If they can conduct this type of training, the Stridsvagn 122 will be the main battle tank that can better accomplish home defense missions for the Swedes.

Now serving as 1945’s Defense and National Security Editor, Brent M. Eastwood, PhD, is the author of Humans, Machines, and Data: Future Trends in Warfare. He is an Emerging Threats expert and former U.S. Army Infantry officer.

Now serving as 1945s New Defense and National Security Editor, Brent M. Eastwood, PhD, is the author of Humans, Machines, and Data: Future Trends in Warfare. He is an Emerging Threats expert and former U.S. Army Infantry officer.

Voice of the people: Truth and facts can be become of matter of life and death

The Ledger

Voice of the people: Truth and facts can be become of matter of life and death

The Ledger – March 29, 2022

Russian President Vladimir Putin chairs a Security Council meeting via video conference in Moscow, Russia, last week.
Russian President Vladimir Putin chairs a Security Council meeting via video conference in Moscow, Russia, last week.
Truth and facts can be become of matter of life and death

Reporting from journalists has indicated that as much as 60% of Russians do not believe that Vladimir Putin has attacked Ukraine and is bombing and killing Ukrainian citizens. This means that we should not count on the Russian people to remove Putin from power.

A Russian child in Ukraine was told by parents back in Russia that this attack and killing of Ukrainians is not true. Russian state media has conditioned its citizens to believe its version of invasion.

Hard to believe? Here in America, tens of millions of our citizens believe the last presidential election was stolen from the incumbent. Latching on to the Big Lie cost the lives of a number of people during the insurrection at our Capitol Jan. 6. In addition, the same lack of truth and facts puts dozens of public officials in harm’s way from the supporters of the Big Lie.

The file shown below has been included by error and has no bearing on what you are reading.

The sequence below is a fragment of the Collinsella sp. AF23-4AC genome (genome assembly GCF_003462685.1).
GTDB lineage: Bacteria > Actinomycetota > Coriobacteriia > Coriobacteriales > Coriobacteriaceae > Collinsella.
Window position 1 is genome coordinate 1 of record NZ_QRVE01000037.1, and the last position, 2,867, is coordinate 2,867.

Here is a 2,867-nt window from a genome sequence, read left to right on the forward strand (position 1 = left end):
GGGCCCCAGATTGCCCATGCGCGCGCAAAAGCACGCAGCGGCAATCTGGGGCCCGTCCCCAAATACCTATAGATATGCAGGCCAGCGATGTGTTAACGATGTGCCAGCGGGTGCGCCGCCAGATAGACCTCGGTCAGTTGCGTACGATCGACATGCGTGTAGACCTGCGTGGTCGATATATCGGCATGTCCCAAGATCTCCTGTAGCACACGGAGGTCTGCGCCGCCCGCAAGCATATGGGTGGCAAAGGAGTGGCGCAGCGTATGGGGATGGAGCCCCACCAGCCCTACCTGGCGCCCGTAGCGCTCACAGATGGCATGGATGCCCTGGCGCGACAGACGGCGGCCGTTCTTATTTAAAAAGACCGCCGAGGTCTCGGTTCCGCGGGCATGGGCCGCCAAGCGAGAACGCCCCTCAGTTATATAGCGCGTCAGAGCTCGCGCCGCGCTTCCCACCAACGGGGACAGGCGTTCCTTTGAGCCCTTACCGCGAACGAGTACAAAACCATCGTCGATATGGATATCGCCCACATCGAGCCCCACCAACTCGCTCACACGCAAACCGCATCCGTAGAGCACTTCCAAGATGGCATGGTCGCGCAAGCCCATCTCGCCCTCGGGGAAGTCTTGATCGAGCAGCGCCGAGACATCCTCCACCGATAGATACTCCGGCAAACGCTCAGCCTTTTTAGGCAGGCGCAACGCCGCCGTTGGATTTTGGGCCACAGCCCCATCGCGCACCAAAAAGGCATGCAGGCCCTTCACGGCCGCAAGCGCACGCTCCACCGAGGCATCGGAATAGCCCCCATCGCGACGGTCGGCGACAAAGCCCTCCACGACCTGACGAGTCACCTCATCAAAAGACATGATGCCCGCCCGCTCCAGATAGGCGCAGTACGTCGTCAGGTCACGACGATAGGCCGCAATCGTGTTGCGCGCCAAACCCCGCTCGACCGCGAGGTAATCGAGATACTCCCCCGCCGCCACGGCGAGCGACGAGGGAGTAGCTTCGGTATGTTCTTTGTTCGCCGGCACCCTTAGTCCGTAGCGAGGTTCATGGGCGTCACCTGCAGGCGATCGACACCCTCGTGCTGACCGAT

Some elements of our media are in the same business as the Russian state media, spreading misinformation to advance their causes. The truth and facts can be become of matter of life and death, especially with regard to the life of our democracy.

Daniel W. Brasier, Lakeland

Russia ‘losing more ground’ as Ukrainians ‘reclaim towns and positions near Kyiv’

Yahoo! News

Russia ‘losing more ground’ as Ukrainians ‘reclaim towns and positions near Kyiv’

Ellen Manning – March 25, 2022

Ukrainian soldiers search for bodies in the debris at the military school hit by Russian rockets the day before, in Mykolaiv, southern Ukraine, on March 19, 2022. - Ukrainian media reported that Russian forces had carried out a large-scale air strike on Mykolaiv, killing at least 40 Ukrainian soldiers at their brigade headquarters. (Photo by BULENT KILIC / AFP) (Photo by BULENT KILIC/AFP via Getty Images)
Ukraine has managed to reoccupy towns and defensive positions up to 21 miles (35 kilometres) east of Kyiv, according to the Ministry of Defence (MoD). (Getty)

Russian forces are losing ground in Ukraine, allowing the country’s own forces to reclaim certain key towns and positions just 20 miles from Kyiv, according to the UK’s Ministry of Defence (MoD).

Ukrainian counter-attacks and issues with Russian supply lines are both allowing Ukraine to retake towns and defensive positions up to 21 miles (35km) east of Kyiv, the MoD said in an intelligence update.

After invading Ukraine a month ago, Russia has so far failed to capture a single major city.

Despite warnings that the war could see a quick Russian victory, its armoured columns are moving much slower than expected, with forces taking heavy casualties and running low on supplies.

The MoD shared its latest intelligence update on Twitter. (Twitter/MoD)